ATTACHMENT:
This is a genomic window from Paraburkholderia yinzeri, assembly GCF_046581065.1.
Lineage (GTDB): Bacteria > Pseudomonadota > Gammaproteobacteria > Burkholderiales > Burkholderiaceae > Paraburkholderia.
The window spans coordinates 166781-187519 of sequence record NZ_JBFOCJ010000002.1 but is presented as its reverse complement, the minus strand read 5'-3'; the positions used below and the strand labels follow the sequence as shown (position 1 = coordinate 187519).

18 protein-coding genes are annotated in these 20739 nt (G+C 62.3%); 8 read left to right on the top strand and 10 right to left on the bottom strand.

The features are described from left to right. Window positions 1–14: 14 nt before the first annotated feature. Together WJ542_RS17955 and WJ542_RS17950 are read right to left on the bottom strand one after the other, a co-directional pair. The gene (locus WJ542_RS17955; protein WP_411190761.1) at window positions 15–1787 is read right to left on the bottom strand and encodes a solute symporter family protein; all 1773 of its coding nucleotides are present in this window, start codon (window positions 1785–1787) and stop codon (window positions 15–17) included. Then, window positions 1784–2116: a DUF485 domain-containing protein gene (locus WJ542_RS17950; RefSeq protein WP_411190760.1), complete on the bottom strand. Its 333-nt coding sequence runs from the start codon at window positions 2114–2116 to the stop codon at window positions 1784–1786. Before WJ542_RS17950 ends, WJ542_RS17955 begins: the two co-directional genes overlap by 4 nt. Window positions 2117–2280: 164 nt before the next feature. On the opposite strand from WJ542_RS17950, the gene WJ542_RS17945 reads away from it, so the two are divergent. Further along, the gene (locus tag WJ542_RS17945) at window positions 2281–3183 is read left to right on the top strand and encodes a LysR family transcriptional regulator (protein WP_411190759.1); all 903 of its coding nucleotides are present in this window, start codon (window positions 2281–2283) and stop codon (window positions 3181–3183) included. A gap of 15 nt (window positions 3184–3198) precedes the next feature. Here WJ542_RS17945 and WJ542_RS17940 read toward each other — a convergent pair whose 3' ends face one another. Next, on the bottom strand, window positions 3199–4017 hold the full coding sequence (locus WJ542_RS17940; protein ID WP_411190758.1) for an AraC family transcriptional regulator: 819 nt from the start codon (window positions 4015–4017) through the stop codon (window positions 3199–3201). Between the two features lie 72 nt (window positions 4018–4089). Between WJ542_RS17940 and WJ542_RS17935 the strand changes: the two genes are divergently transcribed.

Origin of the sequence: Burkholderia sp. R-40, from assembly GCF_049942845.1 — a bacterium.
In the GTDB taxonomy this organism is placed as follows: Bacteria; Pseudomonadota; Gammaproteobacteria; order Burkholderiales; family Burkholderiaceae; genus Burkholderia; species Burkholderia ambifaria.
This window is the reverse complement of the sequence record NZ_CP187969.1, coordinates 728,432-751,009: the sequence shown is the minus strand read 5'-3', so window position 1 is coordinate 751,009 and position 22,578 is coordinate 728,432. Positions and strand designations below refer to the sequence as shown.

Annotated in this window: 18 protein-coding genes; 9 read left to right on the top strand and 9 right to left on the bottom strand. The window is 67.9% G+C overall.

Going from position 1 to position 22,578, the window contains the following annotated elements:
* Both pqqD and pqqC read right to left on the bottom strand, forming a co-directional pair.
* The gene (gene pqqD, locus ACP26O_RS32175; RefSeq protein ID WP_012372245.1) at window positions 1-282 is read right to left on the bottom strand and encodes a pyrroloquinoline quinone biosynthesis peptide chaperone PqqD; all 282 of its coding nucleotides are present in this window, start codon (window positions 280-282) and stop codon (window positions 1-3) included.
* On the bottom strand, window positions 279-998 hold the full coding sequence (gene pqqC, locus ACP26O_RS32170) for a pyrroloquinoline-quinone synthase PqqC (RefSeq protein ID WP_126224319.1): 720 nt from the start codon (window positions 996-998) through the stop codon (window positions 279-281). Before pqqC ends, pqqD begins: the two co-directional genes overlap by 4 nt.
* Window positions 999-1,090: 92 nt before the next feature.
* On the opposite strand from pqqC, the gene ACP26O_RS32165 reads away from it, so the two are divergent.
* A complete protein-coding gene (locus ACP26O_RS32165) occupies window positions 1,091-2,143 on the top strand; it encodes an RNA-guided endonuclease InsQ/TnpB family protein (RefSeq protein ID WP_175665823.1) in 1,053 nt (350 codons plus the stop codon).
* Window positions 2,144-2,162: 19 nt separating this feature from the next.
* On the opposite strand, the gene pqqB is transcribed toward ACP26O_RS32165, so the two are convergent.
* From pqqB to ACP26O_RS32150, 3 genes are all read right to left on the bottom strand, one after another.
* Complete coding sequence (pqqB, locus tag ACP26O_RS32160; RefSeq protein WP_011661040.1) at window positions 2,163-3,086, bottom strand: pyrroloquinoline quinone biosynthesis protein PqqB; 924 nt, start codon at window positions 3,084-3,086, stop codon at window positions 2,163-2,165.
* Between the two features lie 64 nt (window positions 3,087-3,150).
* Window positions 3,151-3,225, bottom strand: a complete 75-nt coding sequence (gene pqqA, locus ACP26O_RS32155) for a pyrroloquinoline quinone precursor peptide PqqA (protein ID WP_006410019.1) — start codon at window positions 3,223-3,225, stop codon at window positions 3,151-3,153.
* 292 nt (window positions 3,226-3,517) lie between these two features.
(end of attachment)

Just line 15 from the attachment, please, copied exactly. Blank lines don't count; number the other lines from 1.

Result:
* On the opposite strand from pqqC, the gene ACP26O_RS32165 reads away from it, so the two are divergent.